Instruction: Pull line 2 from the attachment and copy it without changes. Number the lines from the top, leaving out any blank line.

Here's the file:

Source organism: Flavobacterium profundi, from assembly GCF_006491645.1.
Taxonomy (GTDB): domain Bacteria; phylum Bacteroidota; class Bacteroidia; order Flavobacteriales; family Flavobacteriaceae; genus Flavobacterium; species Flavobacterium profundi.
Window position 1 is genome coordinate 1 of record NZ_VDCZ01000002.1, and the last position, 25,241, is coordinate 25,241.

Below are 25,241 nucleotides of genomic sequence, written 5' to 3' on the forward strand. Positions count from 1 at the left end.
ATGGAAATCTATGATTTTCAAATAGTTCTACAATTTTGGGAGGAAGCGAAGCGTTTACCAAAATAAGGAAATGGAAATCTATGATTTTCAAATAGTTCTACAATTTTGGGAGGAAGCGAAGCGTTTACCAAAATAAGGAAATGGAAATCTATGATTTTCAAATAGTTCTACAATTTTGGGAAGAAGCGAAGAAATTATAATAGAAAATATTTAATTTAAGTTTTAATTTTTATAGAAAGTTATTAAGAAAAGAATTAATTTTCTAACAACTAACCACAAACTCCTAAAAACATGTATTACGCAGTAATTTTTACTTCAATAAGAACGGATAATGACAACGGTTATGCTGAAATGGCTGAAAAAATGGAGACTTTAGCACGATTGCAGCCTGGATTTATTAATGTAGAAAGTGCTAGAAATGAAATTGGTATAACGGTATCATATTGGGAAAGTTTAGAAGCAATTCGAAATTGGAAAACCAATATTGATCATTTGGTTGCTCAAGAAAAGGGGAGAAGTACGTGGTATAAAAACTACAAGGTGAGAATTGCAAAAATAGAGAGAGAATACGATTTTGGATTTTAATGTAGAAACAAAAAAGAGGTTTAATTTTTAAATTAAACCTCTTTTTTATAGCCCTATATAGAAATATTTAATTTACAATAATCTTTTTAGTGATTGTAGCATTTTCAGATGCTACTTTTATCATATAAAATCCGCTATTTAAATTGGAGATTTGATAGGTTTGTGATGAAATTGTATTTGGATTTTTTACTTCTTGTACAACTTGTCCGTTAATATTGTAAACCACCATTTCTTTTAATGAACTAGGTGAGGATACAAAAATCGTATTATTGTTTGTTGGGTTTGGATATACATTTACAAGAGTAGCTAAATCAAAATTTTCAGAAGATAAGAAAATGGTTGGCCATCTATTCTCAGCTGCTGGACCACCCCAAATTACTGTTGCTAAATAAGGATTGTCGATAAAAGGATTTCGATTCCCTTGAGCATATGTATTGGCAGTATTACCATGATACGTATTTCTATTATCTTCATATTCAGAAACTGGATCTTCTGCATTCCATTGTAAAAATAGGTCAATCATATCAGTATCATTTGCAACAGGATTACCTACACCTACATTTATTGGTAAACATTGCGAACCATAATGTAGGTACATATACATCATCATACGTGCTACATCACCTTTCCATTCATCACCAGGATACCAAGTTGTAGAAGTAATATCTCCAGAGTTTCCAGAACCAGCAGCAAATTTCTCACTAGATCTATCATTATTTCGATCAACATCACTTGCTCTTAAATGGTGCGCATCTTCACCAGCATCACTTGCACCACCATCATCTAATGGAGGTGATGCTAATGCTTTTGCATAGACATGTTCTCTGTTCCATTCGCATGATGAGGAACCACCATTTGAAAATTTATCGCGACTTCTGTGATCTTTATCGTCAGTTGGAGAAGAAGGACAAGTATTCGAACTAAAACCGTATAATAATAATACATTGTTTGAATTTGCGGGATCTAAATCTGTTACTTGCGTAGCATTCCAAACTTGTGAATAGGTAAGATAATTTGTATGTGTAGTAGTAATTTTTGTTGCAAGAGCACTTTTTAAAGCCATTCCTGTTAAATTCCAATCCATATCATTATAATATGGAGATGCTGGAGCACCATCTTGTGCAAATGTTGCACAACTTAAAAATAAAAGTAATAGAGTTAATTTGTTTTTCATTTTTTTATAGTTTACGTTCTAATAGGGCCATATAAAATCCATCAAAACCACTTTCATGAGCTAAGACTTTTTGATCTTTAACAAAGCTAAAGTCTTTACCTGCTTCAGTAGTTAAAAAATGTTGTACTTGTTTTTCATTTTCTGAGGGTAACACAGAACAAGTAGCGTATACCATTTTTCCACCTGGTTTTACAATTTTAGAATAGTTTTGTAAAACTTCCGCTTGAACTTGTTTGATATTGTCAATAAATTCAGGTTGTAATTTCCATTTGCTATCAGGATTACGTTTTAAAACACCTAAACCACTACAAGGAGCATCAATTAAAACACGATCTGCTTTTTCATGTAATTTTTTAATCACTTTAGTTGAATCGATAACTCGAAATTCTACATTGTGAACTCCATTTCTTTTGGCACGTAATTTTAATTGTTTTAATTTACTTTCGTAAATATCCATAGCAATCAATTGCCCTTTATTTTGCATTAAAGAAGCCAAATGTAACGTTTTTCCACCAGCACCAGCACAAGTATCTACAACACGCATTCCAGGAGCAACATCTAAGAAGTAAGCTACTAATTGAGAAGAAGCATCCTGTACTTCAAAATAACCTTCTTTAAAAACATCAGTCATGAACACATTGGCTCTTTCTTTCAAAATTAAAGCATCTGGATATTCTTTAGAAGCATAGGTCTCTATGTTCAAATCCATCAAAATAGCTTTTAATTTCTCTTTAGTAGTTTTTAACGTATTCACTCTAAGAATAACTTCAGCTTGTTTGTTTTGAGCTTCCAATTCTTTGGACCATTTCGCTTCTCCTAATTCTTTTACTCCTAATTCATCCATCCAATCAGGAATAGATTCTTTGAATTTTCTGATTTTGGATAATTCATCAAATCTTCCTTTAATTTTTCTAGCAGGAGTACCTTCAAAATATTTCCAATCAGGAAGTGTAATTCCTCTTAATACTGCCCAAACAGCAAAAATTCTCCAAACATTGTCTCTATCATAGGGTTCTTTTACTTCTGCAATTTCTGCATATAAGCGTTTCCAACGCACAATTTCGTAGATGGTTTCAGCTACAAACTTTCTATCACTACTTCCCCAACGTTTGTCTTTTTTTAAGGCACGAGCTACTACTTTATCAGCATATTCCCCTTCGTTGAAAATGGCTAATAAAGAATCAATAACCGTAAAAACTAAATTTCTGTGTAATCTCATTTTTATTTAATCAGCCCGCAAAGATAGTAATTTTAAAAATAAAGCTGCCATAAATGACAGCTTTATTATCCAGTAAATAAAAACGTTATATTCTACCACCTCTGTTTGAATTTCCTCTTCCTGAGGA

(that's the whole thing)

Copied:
Taxonomy (GTDB): domain Bacteria; phylum Bacteroidota; class Bacteroidia; order Flavobacteriales; family Flavobacteriaceae; genus Flavobacterium; species Flavobacterium profundi.